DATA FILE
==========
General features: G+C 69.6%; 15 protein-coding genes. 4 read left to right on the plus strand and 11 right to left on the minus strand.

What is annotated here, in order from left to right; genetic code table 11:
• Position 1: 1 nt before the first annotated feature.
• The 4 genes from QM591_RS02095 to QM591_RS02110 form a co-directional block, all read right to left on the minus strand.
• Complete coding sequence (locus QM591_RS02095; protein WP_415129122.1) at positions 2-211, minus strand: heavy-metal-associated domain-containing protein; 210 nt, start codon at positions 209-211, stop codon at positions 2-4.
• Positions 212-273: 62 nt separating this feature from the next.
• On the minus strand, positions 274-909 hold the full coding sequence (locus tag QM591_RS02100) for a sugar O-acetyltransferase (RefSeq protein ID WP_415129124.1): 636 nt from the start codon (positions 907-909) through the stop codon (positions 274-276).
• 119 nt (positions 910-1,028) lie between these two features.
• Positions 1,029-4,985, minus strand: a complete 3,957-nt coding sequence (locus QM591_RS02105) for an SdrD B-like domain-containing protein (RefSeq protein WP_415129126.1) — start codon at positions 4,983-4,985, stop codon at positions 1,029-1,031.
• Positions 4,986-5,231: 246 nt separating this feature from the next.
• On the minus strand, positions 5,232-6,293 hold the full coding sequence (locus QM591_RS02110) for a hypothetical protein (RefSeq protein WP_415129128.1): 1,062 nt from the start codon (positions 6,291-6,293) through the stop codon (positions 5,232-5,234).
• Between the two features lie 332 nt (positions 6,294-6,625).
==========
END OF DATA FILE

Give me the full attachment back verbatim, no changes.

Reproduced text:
General features: G+C 69.6%; 15 protein-coding genes. 4 read left to right on the plus strand and 11 right to left on the minus strand.

What is annotated here, in order from left to right; genetic code table 11:
• Position 1: 1 nt before the first annotated feature.
• The 4 genes from QM591_RS02095 to QM591_RS02110 form a co-directional block, all read right to left on the minus strand.
• Complete coding sequence (locus QM591_RS02095; protein WP_415129122.1) at positions 2-211, minus strand: heavy-metal-associated domain-containing protein; 210 nt, start codon at positions 209-211, stop codon at positions 2-4.
• Positions 212-273: 62 nt separating this feature from the next.
• On the minus strand, positions 274-909 hold the full coding sequence (locus tag QM591_RS02100) for a sugar O-acetyltransferase (RefSeq protein ID WP_415129124.1): 636 nt from the start codon (positions 907-909) through the stop codon (positions 274-276).
• 119 nt (positions 910-1,028) lie between these two features.
• Positions 1,029-4,985, minus strand: a complete 3,957-nt coding sequence (locus QM591_RS02105) for an SdrD B-like domain-containing protein (RefSeq protein WP_415129126.1) — start codon at positions 4,983-4,985, stop codon at positions 1,029-1,031.
• Positions 4,986-5,231: 246 nt separating this feature from the next.
• On the minus strand, positions 5,232-6,293 hold the full coding sequence (locus QM591_RS02110) for a hypothetical protein (RefSeq protein WP_415129128.1): 1,062 nt from the start codon (positions 6,291-6,293) through the stop codon (positions 5,232-5,234).
• Between the two features lie 332 nt (positions 6,294-6,625).